Essay on the student-teacher relationship
A deterioration in the teacher-student relationship often occurs after the transition from elementary school to middle school. Post-transition”(middle school) teachers are perceived by students to be less friendly, supportive, and caring than pre-transition teachers. This transition is characterized by major changes in the organization, curriculum, and curriculum implementation.
The teacher-student relationship flourishes in a self-contained classroom, while it flounders with departmentalized instruction. At the middle school level, the focus of teachers is on the subject matter they teach; secondary teachers often view themselves as dispensers of information.
Emphasis upon students may be weakened, as “the impressions, speculations, and recollections that paint a complete picture of a student are often dispersed among too many people (. In a self-contained classroom, a teacher has only one class of students; therefore, that teacher’s knowledge and supervision of students, their personal and academic needs, is much greater than that of a teacher at the middle school level who instructs several classes each day. Middle school teachers teach an average of 165 students each day.
Class periods range from 45- 55 minutes in length; the national average is 51 minutes. As the number of classes increases, the amount of time spent with each class, and therefore each student, decreases, as do the opportunities for the formation of close teacher-student relationships.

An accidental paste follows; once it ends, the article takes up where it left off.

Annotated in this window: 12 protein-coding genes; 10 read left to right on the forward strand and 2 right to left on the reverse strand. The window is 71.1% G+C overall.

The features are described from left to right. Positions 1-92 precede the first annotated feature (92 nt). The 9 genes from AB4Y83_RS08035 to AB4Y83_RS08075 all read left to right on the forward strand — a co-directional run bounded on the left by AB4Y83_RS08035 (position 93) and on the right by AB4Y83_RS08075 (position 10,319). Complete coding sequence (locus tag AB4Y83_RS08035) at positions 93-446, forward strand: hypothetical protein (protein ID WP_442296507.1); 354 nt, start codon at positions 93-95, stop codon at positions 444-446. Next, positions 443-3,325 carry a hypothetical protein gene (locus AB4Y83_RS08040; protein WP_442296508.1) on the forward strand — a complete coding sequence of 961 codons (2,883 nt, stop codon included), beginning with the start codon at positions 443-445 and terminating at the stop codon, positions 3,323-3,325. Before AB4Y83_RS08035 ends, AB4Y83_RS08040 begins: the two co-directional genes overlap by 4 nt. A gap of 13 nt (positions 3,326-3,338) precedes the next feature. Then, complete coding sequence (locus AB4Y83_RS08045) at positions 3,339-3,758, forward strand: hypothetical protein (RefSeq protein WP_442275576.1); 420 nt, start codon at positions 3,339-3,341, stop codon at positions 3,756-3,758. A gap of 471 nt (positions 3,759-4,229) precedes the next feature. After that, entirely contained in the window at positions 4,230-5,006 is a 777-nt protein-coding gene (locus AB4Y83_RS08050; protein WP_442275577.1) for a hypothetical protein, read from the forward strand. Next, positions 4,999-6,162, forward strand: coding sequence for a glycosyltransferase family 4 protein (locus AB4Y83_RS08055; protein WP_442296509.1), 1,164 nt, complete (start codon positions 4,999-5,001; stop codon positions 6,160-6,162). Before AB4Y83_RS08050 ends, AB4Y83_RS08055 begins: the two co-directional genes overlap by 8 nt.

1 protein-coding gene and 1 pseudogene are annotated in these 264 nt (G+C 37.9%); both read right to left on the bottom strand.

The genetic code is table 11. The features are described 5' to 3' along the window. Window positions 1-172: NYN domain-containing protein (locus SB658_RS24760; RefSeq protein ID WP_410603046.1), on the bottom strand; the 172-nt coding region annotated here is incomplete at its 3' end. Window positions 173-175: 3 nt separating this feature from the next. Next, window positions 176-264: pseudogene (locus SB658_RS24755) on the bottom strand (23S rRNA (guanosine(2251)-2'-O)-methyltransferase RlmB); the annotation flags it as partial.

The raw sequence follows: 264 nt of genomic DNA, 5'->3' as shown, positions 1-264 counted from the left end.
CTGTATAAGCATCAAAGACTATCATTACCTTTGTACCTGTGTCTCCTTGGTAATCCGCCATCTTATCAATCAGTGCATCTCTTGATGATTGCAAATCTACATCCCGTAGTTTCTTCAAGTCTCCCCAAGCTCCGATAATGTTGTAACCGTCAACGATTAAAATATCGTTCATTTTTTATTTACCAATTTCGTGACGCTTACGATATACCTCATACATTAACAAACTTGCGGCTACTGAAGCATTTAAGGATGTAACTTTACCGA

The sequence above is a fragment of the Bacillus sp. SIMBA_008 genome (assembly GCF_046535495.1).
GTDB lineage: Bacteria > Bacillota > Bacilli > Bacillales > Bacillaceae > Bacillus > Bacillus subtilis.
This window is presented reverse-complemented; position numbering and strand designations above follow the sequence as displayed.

Research has confirmed that in larger classes teachers spend much of their time concentrating on classroom management. As students transition between elementary and secondary school, “they become increasingly bored and alienated from school” and see little relevance of school knowledge to their personal lives and futures.
The fragmentation of the typical middle school curriculum supports the thinking of many early adolescents that school is no significant. A typical twelve-year-old’s view of school may sound like this: “When you only have to do English for forty-five minutes a day and nobody else cares about complete sentences and spelling and stuff, then you figure those things can’t be all that important except to the English teacher.